As businesses re-open after the two-month level four lockdown, there will be economic damage especially in the sectors where the small and medium enterprises dominate and in the informal sector with working capital diminished as money was used to buy food and pay other critical bills.
Even among the industrialists, who were largely able to remain open, there are swathes of companies according to the Confederation of Zimbabwe Industries that have seen sharply reduced output following reduced demand as spending power decreased, along with companies still operating at close on 90 percent capacity use.
Obviously outfits like maize millers, bakers, cooking oil refiners and others whose products are the last to be chopped off shopping lists will be little affected, but as you move up the line to semi-luxuries and luxuries demand did decrease.
One positive result was the growing trend for shoppers to use price rather than brand loyalty when making selections, and it is noticeable, particularly outside northern suburbs supermarkets, that some local producers have been struggling to keep up with their growing market share although most have managed to keep some stocks on the shelves.
As people find the local and less expensive replacement products are, in fact, suitable we can probably see more of this happening, so there are winners from Covid-19, at least among the local producers who have resisted the temptation to profiteer or raise prices and have instead gone for modest unit profits on rising volumes. Many of these are classified as SMEs, so face competition.
The Ministry of Industry and Commerce is aware of the dangers posed by monopolies, near monopolies and potential cartels, where the temptation to raise prices to compensate for falling demand is harder to resist, and has already begun investigations using the competition laws and regulations.
But the most seriously damaged businesses will be the newer companies and traders among the SMEs.
Many were running on minimal capital and few owners just starting out have other assets, like expensive houses, that might serve as collateral with banks when they seek to borrow more working capital.
The higher interest rates now required by the Reserve Bank of Zimbabwe to combat speculation and other dangers do not help.
The Retailers Association of Zimbabwe has already put forward a plea for a stimulus package, and has a strong case, but care will be needed.
Probably the best way forward is to accelerate the growth of the SME banking sector and put in place a system for special recovery loans at concessionary rates of interest and delayed repayments.
Bankers, perhaps justifiably, have a reputation of being hard-hearted and suspicious.
But that is precisely what is needed if more capital is available for lending. Each applicant needs to be able to show actual real need and be able to convince the banker that their business is fundamentally viable.
We are back to the doctrine of knowing a customer, and the recent warning from the Reserve Bank that some banks are processing dubious foreign currency auction bids serves as a reminder that this doctrine needs to be enforced.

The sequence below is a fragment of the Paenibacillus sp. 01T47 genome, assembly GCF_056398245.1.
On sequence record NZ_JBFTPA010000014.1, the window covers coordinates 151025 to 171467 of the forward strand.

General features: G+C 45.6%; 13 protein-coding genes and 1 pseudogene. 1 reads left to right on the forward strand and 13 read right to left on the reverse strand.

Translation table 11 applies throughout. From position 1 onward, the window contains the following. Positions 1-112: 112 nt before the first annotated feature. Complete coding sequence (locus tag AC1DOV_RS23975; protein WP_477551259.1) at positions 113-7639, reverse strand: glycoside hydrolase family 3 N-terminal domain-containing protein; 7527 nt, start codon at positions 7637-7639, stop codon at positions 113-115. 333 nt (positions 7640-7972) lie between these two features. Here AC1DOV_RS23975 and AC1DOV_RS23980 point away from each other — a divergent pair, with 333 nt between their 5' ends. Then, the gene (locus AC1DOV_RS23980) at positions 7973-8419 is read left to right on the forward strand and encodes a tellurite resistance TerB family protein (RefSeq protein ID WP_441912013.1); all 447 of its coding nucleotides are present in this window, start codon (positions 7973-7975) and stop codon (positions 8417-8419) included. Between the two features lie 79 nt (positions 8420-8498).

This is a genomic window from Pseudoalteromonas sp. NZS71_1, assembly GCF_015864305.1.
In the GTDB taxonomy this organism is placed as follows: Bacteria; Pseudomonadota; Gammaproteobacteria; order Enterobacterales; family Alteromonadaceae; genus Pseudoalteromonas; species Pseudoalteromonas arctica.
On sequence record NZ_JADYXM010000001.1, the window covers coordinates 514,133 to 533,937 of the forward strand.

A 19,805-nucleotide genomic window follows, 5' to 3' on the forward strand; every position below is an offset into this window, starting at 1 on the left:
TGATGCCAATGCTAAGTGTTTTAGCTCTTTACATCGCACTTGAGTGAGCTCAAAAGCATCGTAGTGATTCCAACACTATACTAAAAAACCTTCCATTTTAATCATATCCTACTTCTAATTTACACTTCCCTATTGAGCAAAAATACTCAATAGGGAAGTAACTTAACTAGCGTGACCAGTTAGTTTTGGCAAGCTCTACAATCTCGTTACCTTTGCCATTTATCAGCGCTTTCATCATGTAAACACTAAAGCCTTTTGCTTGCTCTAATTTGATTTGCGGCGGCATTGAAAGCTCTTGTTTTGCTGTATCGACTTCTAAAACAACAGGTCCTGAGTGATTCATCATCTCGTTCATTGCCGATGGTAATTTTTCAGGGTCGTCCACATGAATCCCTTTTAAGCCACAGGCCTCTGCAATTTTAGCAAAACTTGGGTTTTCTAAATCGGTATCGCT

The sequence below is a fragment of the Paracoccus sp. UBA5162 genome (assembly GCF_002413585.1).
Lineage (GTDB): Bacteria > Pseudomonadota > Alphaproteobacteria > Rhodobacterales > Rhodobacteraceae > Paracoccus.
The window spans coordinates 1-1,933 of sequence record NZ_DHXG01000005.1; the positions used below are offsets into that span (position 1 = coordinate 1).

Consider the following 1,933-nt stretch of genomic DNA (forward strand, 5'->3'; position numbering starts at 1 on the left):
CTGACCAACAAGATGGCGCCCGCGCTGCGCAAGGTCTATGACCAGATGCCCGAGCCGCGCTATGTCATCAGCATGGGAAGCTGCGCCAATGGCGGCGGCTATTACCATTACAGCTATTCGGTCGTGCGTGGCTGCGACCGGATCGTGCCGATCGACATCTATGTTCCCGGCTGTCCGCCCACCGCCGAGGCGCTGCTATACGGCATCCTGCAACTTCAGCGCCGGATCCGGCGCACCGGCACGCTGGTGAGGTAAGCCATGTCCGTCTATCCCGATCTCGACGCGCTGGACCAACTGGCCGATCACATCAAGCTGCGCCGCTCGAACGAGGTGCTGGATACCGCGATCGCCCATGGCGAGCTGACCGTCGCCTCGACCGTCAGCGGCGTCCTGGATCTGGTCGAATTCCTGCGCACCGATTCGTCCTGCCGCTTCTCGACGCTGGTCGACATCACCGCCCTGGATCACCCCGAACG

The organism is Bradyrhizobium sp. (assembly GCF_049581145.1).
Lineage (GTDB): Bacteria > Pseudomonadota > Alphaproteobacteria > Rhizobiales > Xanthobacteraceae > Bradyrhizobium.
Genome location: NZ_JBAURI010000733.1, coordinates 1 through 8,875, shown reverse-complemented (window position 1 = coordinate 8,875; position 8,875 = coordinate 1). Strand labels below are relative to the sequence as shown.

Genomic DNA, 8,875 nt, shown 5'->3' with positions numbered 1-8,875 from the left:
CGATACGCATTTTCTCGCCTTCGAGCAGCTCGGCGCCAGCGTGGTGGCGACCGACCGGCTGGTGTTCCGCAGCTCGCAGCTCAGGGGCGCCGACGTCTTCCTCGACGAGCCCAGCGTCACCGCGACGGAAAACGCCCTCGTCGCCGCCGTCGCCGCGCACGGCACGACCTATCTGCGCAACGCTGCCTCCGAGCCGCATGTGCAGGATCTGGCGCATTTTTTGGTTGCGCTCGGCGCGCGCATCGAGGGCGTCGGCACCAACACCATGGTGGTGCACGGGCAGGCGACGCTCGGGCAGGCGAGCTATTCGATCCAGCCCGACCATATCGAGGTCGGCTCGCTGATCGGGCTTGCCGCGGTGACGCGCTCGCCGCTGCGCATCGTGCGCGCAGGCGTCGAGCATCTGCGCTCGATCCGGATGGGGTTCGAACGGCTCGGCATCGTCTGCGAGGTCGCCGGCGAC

Any stimulus package must be used to help those who deserve help and must eliminate cheats and those trying to use contacts, smooth talk and vacuous promises rather than being sound business people who can be trusted.
The informal sector is a special problem, as the Government already sees with its survival living allowances put in place to help these micro-business people cope with the lockdown.
The fact that a large swathe of people in this group have never been fanatical about public health, even in the days before Covid-19, is additional problem along with the inadequate measures taken by some local authorities, including Harare, to find a way that micro-businesses can operate near their customers, but operate safely in an environment that makes it possible, as well as easy, to follow rules.
Here private sector investors have taken a lead with their controlled markets, ranging from modest flea markets right up to the large SME markets such as the Gulf complexes and the Old Mutual Eastgate Market.
This now needs to be encouraged and local authorities encouraged to follow the same path for their huge markets. Even modest investment can do a lot to ensure proper stalls, correctly spaced, decent hygiene and good access control so customers are scanned, have clean hands and wear masks.
Banning the informal sector is not a solution, simply creating hardship, and trying to set up markets far from where customers live or work is a waste of resources. A glance at the flourishing private markets will see that they are near bus terminuses or in suburbs, often both, and manage to combine safety and convenience.
The space barons in public markets now need to be totally defeated and eliminated, again simply a matter of control and monitoring. Private markets manage this well so it is not impossible, but then in the private sector corrupt councillors and council officials do not oversee the markets and stall allocations.
Small stall rentals will be cheaper than space baron charges, bribes, fines and kickbacks, so the stall holders will go along with a fair system that eliminates corruption.
Covid-19 has caused hardships, sometimes severe hardships, but it also has provided the first outline of a decent public transport system, and has opened opportunities for an open, better organised and far fairer informal sector if only local authorities start thinking through what is needed by those in the sector and those they serve.
Basically this means working with the honest majority in the planning, rather than against them and instead making it easy for the corrupt.